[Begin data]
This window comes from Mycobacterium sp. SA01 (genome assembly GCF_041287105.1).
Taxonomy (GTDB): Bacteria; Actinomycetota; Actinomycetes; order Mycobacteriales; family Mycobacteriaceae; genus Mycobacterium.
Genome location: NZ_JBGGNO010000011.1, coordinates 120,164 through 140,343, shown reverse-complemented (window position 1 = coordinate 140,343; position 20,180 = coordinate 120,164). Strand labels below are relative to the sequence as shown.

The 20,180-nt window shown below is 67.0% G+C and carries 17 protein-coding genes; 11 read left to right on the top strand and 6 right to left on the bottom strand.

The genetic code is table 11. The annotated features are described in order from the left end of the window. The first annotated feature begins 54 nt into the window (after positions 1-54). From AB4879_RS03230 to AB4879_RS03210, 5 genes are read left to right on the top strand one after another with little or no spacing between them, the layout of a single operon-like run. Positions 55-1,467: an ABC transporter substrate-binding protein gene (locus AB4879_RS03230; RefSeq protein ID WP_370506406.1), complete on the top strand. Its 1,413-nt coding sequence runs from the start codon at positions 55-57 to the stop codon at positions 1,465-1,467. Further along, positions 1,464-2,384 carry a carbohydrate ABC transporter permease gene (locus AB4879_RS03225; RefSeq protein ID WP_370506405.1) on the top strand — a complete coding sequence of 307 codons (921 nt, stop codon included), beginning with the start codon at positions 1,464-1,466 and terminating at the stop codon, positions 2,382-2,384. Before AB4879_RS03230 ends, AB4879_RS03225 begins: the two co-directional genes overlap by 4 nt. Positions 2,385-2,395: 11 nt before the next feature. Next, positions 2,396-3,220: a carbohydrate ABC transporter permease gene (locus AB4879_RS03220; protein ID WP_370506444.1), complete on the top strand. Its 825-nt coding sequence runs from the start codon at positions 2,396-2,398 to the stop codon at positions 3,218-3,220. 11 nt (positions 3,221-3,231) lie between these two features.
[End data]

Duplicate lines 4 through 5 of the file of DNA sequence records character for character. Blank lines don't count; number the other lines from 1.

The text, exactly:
The 20,180-nt window shown below is 67.0% G+C and carries 17 protein-coding genes; 11 read left to right on the top strand and 6 right to left on the bottom strand.

The genetic code is table 11. The annotated features are described in order from the left end of the window. The first annotated feature begins 54 nt into the window (after positions 1-54). From AB4879_RS03230 to AB4879_RS03210, 5 genes are read left to right on the top strand one after another with little or no spacing between them, the layout of a single operon-like run. Positions 55-1,467: an ABC transporter substrate-binding protein gene (locus AB4879_RS03230; RefSeq protein ID WP_370506406.1), complete on the top strand. Its 1,413-nt coding sequence runs from the start codon at positions 55-57 to the stop codon at positions 1,465-1,467. Further along, positions 1,464-2,384 carry a carbohydrate ABC transporter permease gene (locus AB4879_RS03225; RefSeq protein ID WP_370506405.1) on the top strand — a complete coding sequence of 307 codons (921 nt, stop codon included), beginning with the start codon at positions 1,464-1,466 and terminating at the stop codon, positions 2,382-2,384. Before AB4879_RS03230 ends, AB4879_RS03225 begins: the two co-directional genes overlap by 4 nt. Positions 2,385-2,395: 11 nt before the next feature. Next, positions 2,396-3,220: a carbohydrate ABC transporter permease gene (locus AB4879_RS03220; protein ID WP_370506444.1), complete on the top strand. Its 825-nt coding sequence runs from the start codon at positions 2,396-2,398 to the stop codon at positions 3,218-3,220. 11 nt (positions 3,221-3,231) lie between these two features.